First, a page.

How to deal with your baby's constipation

Worried that your little one is struggling with constipation? Here’s what to do.

30 June 2016
Glynis Horning

Constipation is tricky to diagnose in a baby. Toilet habits can differ widely depending on their age, what they eat and drink, their level of activity and the speed of their digestive system. For some, a bowel movement may follow every feed, while other's can go a week with no action.

“As a general guide, babies up to four months old have a bowel movement three or four times a day, especially if breastfed, but that drops to about once a day by the time they move to solids, around six months,” says Dr Mpho Muyanga, a paediatrician at Life Brenthurst Hospital in Johannesburg.

The colour and consistency also changes with their diet. The most reliable signs of constipation are simply if your baby suddenly poops less often than what is normal for her, and if her normally soft stools resemble clay pebbles. Other signs are if she strains, or her stomach grows hard and sensitive to the touch, or she stops eating.

Possible causes

Constipation is rare for an exclusively breastfed baby, but can be triggered by a change in your diet. If she is bottle fed, a change in formula may affect her, as different brands can have different protein. “She may even have an allergy to milk protein in her formula, or if breastfed, in your diet,” says Dr Muyanga. 

Dehydration can also cause constipation – if she doesn't get enough liquid, a baby's system will absorb what it can from whatever she eats and drinks and from the waste in her bowels, producing dry, hard stools that can tear the anus and cause bleeding.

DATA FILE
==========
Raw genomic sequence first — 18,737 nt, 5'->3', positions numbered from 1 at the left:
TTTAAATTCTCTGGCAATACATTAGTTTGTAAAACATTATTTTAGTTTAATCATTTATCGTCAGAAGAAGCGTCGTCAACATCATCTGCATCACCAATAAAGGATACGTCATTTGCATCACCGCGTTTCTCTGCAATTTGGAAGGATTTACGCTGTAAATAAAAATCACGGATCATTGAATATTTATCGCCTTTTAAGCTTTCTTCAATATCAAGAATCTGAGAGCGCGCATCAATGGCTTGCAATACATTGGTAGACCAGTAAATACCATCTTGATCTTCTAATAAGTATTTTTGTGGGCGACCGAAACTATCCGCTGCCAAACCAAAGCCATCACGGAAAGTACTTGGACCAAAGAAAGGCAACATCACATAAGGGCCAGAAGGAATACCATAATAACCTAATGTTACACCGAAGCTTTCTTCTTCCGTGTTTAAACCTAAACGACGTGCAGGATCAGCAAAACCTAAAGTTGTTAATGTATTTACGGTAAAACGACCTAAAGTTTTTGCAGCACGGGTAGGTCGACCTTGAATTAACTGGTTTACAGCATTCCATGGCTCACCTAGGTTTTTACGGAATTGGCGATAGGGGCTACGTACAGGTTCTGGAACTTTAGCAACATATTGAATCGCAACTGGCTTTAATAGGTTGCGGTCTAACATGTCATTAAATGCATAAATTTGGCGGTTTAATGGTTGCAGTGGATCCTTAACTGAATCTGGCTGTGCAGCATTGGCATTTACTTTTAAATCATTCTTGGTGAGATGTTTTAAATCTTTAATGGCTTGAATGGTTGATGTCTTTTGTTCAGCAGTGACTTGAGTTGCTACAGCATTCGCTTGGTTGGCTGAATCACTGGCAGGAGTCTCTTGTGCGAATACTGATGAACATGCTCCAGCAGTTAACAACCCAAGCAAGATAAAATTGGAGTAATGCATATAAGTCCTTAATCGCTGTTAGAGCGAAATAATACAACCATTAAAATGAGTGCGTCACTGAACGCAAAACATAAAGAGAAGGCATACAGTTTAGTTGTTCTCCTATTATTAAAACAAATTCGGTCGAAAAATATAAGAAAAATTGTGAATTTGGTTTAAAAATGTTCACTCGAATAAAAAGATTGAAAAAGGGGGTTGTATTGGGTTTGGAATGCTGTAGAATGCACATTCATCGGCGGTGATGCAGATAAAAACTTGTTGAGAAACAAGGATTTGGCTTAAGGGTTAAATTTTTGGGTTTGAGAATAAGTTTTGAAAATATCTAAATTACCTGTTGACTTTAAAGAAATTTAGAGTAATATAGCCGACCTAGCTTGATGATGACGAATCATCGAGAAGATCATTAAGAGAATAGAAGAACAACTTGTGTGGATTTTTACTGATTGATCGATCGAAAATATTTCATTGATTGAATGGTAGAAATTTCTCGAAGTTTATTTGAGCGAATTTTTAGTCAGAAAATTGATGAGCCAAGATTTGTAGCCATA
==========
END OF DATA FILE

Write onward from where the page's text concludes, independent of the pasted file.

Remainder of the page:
“In rare instances, a medical condition may lie behind the problem, such as botulism (a rare but serious condition caused by toxins produced by Clostridium botulinum bacteria), food allergies or an underactive thyroid (hypothyroidism),” warns Dr Muyanga.

Top treatment tips

1. Exercise will often ease constipation. If your baby is crawling, encourage her. If she is too young, lie her on her back and gently pedal her legs in the air for her.

2. “Massage can help too – try rubbing her tummy gently a centimetre or two below her naval,” suggests Dr Muyanga.

3. A little prune, pear or apple juice mixed with breast milk or formula may do the trick.

4. If she is on solids, cut back on possible constipation culprits – rice, bananas and cooked carrots. Offer her foods with fibre, such as pears and broccoli, and a few spoonfuls of puréed prunes, pears or apricots. 

5. Ask your doctor or Clicks pharmacist about over-the-counter 'stool softeners' such as glycerin suppositories. “But never give laxatives without the doctor's okay, even 'natural' ones such as senna or lactulose,” says Dr Muyanga.

6. If none of these measures helps, or your baby is not eating and is losing weight, or has blood in her stools, or if she is younger than four months and not had a bowel movement in 24 hours when she usually does, always call your doctor. 

7. “Constipation associated with a big, bloated tummy and projectile vomiting could point towards obstruction, which is a surgical emergency,” says Dr Muyanga. Get help fast.

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